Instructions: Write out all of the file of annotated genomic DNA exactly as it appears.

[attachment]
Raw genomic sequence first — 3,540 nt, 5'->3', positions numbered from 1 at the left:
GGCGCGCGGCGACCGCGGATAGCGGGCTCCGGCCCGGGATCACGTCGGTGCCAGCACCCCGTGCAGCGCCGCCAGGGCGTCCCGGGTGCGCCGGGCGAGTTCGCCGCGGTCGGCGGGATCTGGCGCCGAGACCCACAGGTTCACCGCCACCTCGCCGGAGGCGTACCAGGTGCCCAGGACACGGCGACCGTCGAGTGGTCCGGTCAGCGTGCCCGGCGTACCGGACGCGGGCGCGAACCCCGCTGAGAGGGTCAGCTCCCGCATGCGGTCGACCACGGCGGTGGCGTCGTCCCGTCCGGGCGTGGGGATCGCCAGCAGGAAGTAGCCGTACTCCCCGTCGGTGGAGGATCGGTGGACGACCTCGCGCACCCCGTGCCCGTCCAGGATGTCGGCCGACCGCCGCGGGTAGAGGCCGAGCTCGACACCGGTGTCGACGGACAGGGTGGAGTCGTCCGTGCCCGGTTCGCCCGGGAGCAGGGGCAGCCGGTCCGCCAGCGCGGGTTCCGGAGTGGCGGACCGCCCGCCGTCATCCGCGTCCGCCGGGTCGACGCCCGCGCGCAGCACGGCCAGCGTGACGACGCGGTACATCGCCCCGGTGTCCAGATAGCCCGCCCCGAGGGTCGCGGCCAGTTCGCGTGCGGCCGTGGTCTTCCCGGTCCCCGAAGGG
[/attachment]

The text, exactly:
Raw genomic sequence first — 3,540 nt, 5'->3', positions numbered from 1 at the left:
GGCGCGCGGCGACCGCGGATAGCGGGCTCCGGCCCGGGATCACGTCGGTGCCAGCACCCCGTGCAGCGCCGCCAGGGCGTCCCGGGTGCGCCGGGCGAGTTCGCCGCGGTCGGCGGGATCTGGCGCCGAGACCCACAGGTTCACCGCCACCTCGCCGGAGGCGTACCAGGTGCCCAGGACACGGCGACCGTCGAGTGGTCCGGTCAGCGTGCCCGGCGTACCGGACGCGGGCGCGAACCCCGCTGAGAGGGTCAGCTCCCGCATGCGGTCGACCACGGCGGTGGCGTCGTCCCGTCCGGGCGTGGGGATCGCCAGCAGGAAGTAGCCGTACTCCCCGTCGGTGGAGGATCGGTGGACGACCTCGCGCACCCCGTGCCCGTCCAGGATGTCGGCCGACCGCCGCGGGTAGAGGCCGAGCTCGACACCGGTGTCGACGGACAGGGTGGAGTCGTCCGTGCCCGGTTCGCCCGGGAGCAGGGGCAGCCGGTCCGCCAGCGCGGGTTCCGGAGTGGCGGACCGCCCGCCGTCATCCGCGTCCGCCGGGTCGACGCCCGCGCGCAGCACGGCCAGCGTGACGACGCGGTACATCGCCCCGGTGTCCAGATAGCCCGCCCCGAGGGTCGCGGCCAGTTCGCGTGCGGCCGTGGTCTTCCCGGTCCCCGAAGGG